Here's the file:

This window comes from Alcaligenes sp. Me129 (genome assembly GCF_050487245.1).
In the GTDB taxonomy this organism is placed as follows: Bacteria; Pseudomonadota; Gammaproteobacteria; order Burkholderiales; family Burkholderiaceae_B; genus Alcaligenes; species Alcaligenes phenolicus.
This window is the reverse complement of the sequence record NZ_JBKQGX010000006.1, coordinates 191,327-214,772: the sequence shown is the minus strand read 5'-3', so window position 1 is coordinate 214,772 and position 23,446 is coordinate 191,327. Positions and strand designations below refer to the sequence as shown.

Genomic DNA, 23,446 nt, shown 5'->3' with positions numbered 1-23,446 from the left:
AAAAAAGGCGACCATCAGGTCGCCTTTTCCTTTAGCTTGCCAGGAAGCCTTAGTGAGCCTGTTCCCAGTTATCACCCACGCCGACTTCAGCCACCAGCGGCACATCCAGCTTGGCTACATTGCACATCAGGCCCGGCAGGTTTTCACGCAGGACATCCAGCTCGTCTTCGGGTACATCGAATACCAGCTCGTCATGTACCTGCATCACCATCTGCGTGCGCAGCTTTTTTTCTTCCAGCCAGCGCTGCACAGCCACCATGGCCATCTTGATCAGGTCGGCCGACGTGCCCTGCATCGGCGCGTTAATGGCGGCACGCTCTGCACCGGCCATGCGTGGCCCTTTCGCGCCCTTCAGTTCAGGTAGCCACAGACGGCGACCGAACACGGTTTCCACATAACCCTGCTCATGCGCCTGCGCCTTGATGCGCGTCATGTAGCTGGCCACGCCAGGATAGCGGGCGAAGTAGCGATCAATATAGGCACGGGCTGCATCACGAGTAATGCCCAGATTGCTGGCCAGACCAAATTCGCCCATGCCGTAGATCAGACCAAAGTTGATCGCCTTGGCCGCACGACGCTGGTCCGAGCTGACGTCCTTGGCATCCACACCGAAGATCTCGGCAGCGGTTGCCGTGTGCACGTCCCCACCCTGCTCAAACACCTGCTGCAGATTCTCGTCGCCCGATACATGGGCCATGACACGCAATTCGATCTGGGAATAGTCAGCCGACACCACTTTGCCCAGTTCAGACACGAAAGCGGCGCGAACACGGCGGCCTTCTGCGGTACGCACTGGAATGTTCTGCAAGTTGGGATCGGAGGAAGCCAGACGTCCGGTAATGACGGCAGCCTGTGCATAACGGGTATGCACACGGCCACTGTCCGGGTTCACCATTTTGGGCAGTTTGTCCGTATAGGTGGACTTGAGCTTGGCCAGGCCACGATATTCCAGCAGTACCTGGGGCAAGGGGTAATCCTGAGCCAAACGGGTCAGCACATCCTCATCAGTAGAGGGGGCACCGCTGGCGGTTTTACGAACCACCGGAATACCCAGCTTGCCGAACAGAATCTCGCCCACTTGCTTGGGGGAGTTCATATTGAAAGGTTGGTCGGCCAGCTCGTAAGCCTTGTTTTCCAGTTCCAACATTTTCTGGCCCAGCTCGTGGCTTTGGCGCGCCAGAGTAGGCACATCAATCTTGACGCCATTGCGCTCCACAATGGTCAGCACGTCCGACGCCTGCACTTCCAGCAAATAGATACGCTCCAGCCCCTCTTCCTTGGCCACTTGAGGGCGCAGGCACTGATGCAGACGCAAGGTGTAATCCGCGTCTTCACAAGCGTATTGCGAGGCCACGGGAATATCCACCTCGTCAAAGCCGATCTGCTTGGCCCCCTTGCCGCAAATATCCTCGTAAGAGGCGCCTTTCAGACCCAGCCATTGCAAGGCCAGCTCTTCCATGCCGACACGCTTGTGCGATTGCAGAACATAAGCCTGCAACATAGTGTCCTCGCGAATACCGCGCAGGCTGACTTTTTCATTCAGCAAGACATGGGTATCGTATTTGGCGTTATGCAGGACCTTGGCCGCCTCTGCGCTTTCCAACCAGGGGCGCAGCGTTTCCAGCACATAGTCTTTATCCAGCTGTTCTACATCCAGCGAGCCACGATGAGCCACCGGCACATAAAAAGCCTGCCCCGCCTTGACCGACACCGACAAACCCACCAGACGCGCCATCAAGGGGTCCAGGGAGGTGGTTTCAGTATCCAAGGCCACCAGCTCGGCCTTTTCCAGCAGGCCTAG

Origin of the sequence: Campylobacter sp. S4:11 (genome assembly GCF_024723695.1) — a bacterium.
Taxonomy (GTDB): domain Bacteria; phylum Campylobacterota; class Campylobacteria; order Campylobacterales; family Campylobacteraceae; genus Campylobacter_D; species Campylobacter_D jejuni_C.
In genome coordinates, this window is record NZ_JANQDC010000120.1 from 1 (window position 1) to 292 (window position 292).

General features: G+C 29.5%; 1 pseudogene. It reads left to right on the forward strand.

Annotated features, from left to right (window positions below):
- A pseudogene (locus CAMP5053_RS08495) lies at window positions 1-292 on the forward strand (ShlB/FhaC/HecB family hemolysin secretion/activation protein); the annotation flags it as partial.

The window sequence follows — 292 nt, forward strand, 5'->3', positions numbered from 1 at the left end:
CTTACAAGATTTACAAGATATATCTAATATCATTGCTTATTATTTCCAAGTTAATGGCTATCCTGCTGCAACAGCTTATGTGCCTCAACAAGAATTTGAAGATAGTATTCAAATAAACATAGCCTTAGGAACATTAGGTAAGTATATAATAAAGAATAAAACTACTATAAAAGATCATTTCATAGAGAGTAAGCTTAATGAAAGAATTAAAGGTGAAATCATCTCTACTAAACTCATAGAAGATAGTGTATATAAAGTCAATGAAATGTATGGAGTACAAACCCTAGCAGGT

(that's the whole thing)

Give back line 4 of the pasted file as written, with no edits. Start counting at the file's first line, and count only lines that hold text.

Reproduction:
Genomic DNA, 23,446 nt, shown 5'->3' with positions numbered 1-23,446 from the left: